Adidas remains right choice for Louisville basketball

The latest recruiting fiasco in which a basketball recruit chooses the University of Louisville only to quickly change his mind may have some administrators and fans wondering if UofL made a mistake in renewing their apparel and shoe contract with Adidas.

Antonio Blakeney so excited and committed when he announced, only to turn a cold shoulder 11 days later.3nikevsadidas

Back in April, UofL and Adidas agreed to a five-year deal valued at almost $40 million, placing Louisville among the top five athletic departments nationally in footwear and apparel rights among all brands. Tom Jurich said Adidas was the only company he had considered. Whether Nike would have wanted to be the provider will probably never be known, but the deal did not go unnoticed by Nike.

Nike is to tennis shoes what Marlboro is to cigarettes, the dominant market leader, with the inherent ability to set the rules and control the marketplace.  Only in this case, Nike apparently is able to exert its control even further, imposing its will on players, coaches, schools, amateur leagues and fans. Without any repercussions from the NCAA.

WDRB analyst Eric Crawford writes: “If you’re looking to fight the war of shoe company involvement in college sports, you missed it. It’s over. The shoe companies won.”  Then he goes on to suggest that it’s a good thing for players since coaches and schools receive millions of dollars from shoe companies.

While one may respect Crawford, he’s off base on this one, considering that college players aren’t supposed to be receiving extra benefits from anyone. Why not just go ahead and let the boosters fill the players’ pockets because they also donate millions to schools and athletic programs? Open it up for everybody.

While it may require a major sea change and considerable time, Nike’s pervasive influence in collegiate athletics can’t be allowed to go unchallenged. It makes a mockery of the amateur system, rewarding only those who perpetuate the deception.

If the ultimate objective is to preserve the integrity of college athletics, Louisville made the right decision in going with Adidas. If it’s anything else, everybody loses.

Blakeney turns from Louisville, looks to Nike schools

Antonio Blakeney
Antonio Blakeney

Ten days ago Antonio Blakeney, one of the top guards in the 2015 recruiting class, tweeted that he was going to play college basketball at the University of Louisville.

Proclaiming to the world that all his hard work had paid off with an offer to great school, telling Coach Rick Pitino he was on his way.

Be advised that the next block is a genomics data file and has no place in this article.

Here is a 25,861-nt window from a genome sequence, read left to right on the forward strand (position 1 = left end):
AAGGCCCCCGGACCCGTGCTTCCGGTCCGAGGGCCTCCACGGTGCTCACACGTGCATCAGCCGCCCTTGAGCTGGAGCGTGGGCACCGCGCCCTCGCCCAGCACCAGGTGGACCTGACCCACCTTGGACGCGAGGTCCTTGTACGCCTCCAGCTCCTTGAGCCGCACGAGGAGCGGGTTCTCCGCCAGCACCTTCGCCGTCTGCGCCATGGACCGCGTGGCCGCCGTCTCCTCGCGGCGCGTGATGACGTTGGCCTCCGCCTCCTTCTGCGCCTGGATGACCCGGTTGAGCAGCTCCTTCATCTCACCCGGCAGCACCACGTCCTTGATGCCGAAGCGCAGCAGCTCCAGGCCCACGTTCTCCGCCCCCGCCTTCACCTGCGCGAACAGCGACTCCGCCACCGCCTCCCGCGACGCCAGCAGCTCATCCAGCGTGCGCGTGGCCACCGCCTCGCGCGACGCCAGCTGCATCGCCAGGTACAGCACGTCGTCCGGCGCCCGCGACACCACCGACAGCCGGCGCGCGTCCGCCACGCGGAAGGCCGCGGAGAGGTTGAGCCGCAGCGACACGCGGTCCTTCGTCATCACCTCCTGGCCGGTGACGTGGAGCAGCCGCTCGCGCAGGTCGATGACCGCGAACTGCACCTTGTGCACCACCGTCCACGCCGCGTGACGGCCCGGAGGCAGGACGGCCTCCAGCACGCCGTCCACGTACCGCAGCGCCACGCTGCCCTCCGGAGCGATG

“I knew I wanted to commit to Louisville two or three months ago, but I’ve just been kind of holding it off to see what other schools had to offer just comparing it, and nothing was better,” he told the Courier-Journal shortly afterward.

Pretty succinct, except for the part about comparing what other schools had to offer. He had thought about it, come to a firm decision and wanted to play at Louisvlle. That decision obviously set up a flurry of activity behind the scenes by individuals and entities with ties to other schools. By Monday of this week, Blakeney tweeted that while he still liked UofL, he was reopening his recruitment and wanted to visit other schools.

The one thing that his reported final four schools — Kentucky, LSU, Missouri and Oregon — have in common is that they are all schools with Nike contracts. Louisville is associated with Adidas.

Pitino should have seen this coming, having seen several highly-prized recruits with sudden changes of mind. The UofL coach has stated a couple of times that he doesn’t like to recruit against the Lexington school. No further explanation was necessary. Marquis Teague, who had committed to UofL a couple of years earlier, comes to mind.

More and more, the process seems to evolve into a business decision for top 20 recruits, with some factor causing them to override their original choice. What’s different about this one is that Pitino appeared to have won the recruiting battle despite the NIKE connections.. Blakeney may have surprised them, causing them to shift into high gear.

The NCAA isn’t about to put the clamps on shoe company, thus far avoiding any effective policy to discourage the interaction. Nike, as a corporation, may have a corporate responsibility mission on the boardroom wall, but it means nothing to their people connecting with high school recruits.